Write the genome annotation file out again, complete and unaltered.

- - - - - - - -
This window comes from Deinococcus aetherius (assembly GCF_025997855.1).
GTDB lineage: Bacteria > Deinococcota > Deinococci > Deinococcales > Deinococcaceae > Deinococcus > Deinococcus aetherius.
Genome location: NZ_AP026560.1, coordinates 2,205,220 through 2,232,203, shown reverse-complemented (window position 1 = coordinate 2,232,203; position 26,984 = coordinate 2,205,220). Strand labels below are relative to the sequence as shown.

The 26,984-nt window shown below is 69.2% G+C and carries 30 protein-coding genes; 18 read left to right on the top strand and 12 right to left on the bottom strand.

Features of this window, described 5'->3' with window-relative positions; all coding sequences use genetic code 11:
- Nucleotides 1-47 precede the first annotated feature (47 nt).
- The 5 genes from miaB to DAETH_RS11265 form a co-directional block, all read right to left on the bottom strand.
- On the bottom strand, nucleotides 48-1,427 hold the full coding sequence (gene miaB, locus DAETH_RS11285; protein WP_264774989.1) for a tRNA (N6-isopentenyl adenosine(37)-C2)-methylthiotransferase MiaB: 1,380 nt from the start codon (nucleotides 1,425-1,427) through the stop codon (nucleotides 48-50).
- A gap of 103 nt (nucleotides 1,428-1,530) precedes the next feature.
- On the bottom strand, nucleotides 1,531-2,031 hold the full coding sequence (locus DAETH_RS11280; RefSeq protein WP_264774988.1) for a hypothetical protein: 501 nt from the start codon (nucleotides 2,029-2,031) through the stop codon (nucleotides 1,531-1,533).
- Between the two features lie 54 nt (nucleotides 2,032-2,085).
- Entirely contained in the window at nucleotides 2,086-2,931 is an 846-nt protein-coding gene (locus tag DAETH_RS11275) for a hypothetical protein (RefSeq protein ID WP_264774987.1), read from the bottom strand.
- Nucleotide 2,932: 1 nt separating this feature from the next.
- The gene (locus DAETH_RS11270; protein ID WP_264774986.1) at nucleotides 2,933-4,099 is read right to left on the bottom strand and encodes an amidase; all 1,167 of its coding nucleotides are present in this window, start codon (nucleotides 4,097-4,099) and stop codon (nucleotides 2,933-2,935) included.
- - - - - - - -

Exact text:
This window comes from Deinococcus aetherius (assembly GCF_025997855.1).
GTDB lineage: Bacteria > Deinococcota > Deinococci > Deinococcales > Deinococcaceae > Deinococcus > Deinococcus aetherius.
Genome location: NZ_AP026560.1, coordinates 2,205,220 through 2,232,203, shown reverse-complemented (window position 1 = coordinate 2,232,203; position 26,984 = coordinate 2,205,220). Strand labels below are relative to the sequence as shown.

The 26,984-nt window shown below is 69.2% G+C and carries 30 protein-coding genes; 18 read left to right on the top strand and 12 right to left on the bottom strand.

Features of this window, described 5'->3' with window-relative positions; all coding sequences use genetic code 11:
- Nucleotides 1-47 precede the first annotated feature (47 nt).
- The 5 genes from miaB to DAETH_RS11265 form a co-directional block, all read right to left on the bottom strand.
- On the bottom strand, nucleotides 48-1,427 hold the full coding sequence (gene miaB, locus DAETH_RS11285; protein WP_264774989.1) for a tRNA (N6-isopentenyl adenosine(37)-C2)-methylthiotransferase MiaB: 1,380 nt from the start codon (nucleotides 1,425-1,427) through the stop codon (nucleotides 48-50).
- A gap of 103 nt (nucleotides 1,428-1,530) precedes the next feature.
- On the bottom strand, nucleotides 1,531-2,031 hold the full coding sequence (locus DAETH_RS11280; RefSeq protein WP_264774988.1) for a hypothetical protein: 501 nt from the start codon (nucleotides 2,029-2,031) through the stop codon (nucleotides 1,531-1,533).
- Between the two features lie 54 nt (nucleotides 2,032-2,085).
- Entirely contained in the window at nucleotides 2,086-2,931 is an 846-nt protein-coding gene (locus tag DAETH_RS11275) for a hypothetical protein (RefSeq protein ID WP_264774987.1), read from the bottom strand.
- Nucleotide 2,932: 1 nt separating this feature from the next.
- The gene (locus DAETH_RS11270; protein ID WP_264774986.1) at nucleotides 2,933-4,099 is read right to left on the bottom strand and encodes an amidase; all 1,167 of its coding nucleotides are present in this window, start codon (nucleotides 4,097-4,099) and stop codon (nucleotides 2,933-2,935) included.